The California State Legislature passed a bill authored by Assembly member Bob Blumenfield (D-San Fernando Valley) enacting comprehensive reforms that provide first in the nation protections for used car buyers, streamline the registration process for all cars, and save the state millions of dollars.
“This bill unleashes the power of technology to provide first in the nation consumer protections, cut red tape, and help save the state millions,” said Blumenfield. “Buying a car, especially a used one, requires some detective work to determine its safety and value. By requiring junk cars and death traps to be flagged with a warning sticker, consumers can see these vehicles for what they really are when shopping for a car.”
Supported by a rare coalition of law enforcement, consumer and car industry advocates, Assembly Bill (AB) 1215 modernizes how cars are bought and registered in California. The bill: – Implements a first in the nation requirement that car dealers post a red sticker on the used cars they sell that are flagged in a federally mandated database – the National Motor Vehicle Title Information System – as a “junk,” “salvage,” or “flood” branded vehicles (details at http://www. nmvtis.gov/); – Requires new car dealers to use electronic vehicle registration for new and used car sales starting next July; and – Reduces from 6 months to 90 days the time that consumers may legally drive without permanent license plates.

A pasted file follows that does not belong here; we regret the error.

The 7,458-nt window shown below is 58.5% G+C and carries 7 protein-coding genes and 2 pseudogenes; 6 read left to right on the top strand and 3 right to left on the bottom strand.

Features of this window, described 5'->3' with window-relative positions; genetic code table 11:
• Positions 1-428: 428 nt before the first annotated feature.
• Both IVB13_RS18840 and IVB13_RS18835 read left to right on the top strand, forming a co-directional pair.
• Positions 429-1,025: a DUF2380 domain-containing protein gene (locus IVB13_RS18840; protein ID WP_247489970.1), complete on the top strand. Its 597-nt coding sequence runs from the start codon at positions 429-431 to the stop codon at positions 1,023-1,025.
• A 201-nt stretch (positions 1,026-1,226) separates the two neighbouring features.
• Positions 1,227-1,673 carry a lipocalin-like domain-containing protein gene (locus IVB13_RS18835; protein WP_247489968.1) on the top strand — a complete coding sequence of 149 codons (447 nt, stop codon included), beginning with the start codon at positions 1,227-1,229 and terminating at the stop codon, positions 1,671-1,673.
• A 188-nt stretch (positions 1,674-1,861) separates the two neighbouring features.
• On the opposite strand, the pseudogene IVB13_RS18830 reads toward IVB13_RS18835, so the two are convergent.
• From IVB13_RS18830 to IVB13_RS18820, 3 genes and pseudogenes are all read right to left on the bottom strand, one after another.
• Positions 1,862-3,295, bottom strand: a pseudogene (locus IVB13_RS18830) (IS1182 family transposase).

“Buying a car ranks second only to the financial commitment of home ownership,” added Blumenfield. “With working families striving to stretch their dollars further in this tough economy, there couldn’t be a better time to help ensure that family cars are a good and safe investment.”
Numerous benefits await California if this bill is signed into law: – Californians will have a first in the nation safeguard against unknowingly buying an unsafe, stolen or junk car; – Californians will get their new license plates in about a week compared to 2-6 months which, when installed, will help law enforcement better enforce our rules of the road; – The state will save over $9 million a year by reducing administrative costs at the Department of Motor Vehicles – nearly enough to restore budget cuts causing 70 state parks to close next year; and – California will have the nation’s second lowest document processing charge, which dealers can negotiate with consumers for the volume of documents processed required in a vehicle sale.
California is the nation’s largest car market. Last year, over 800,000 used cars were sold through dealerships. AB 1215 passed the State Assembly with a 67-4 vote, following a Tuesday Senate vote of 30-4. It now moves to Governor Jerry Brown for his signature or veto. He will have until October 9 to act on the bill. Additional information is available at http://www.leginfo.ca.gov.